The van was followed up with a hand me down Ford Escort, which I have to say was to this point the best vehicle I’d owned. It was tiny and could be whipped into any parking space. Of course, there was that Christmas Eve when we were loaded down with gifts from my folks on the way to K’s folks to celebrate actual Christmas day with them when the timing belt broke leaving us stranded on the side of the road for over two hours while we waited for K’s dad to come get us and take us back to their house. Luckily this time the car died at a stoplight right by a busy truck stop. Of course that was across the very busy highway, but thankfully since it was a holiday there wasn’t a lot of traffic.

The Contour was the first and only new car I bought. I loved it and took great care of it. In the end though, it too let me down. The engine blew and had to be completely replaced. Not too long after something else went wrong and since I was moving across the country I decided to just get rid of it. I sold it to a friend for the price of the repairs. Unfortunately he has even worse luck with cars than I do and it died on him not to terribly long afterwards.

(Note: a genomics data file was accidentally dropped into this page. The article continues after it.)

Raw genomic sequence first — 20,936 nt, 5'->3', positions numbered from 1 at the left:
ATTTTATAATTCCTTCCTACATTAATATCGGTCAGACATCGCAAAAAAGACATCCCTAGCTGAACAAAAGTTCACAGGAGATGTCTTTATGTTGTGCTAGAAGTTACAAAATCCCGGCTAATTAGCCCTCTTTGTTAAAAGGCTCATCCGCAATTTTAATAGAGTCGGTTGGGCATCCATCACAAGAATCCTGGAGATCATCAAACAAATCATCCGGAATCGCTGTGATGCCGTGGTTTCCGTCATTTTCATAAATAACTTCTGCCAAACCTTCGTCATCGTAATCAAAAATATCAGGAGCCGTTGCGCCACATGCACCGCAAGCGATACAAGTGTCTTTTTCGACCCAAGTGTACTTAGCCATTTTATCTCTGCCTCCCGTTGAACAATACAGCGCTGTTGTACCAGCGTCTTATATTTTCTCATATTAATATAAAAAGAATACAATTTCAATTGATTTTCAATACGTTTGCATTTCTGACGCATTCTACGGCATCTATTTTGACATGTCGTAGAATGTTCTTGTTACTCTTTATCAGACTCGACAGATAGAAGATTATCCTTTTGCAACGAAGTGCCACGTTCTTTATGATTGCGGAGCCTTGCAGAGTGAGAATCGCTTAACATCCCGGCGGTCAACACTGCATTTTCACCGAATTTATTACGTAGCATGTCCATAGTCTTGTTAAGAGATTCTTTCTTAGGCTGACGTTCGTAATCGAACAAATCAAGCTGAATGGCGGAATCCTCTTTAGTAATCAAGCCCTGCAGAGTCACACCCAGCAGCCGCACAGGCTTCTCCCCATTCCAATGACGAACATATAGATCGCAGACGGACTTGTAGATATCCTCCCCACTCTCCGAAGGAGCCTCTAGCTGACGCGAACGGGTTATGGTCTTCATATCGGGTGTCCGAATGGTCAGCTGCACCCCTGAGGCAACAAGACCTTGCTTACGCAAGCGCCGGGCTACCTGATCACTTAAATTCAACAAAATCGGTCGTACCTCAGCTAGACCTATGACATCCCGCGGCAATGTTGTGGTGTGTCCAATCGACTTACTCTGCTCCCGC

That leads me to my current car. The Buick. What can I say? I bought it in Florida and just like everything else from that horrible place, it is cursed. So far this year I’ve had to replace the back window motor which cost me over $400. Then the serpentine belt broke which meant another $150. The other back window motor broke, but is being held up with clear tape. Then today, came the latest blow: as I was driving down the highway, a car ahead of me burped up a rock which nailed my poor windshield. I now have a crack. It’s not too big yet, but with winter on the way, I know it’s only going to spread. So there’s another $500 at least.

There’s no doubt about it, cars hate me.



Filed under bad days, bad drivers, my childhood, nostalgia, ramblings, travel

2 responses to “I should not be allowed to own a car

  1. gb

    I’ve found that as long as one’s Ford Fairmont has a bright red interior and white exterior, as mine did, it is invulnerable.

  2. beetqueen

    That explains it. Mine had a blue and lighter blue interior. That’s probably like car kryptonite.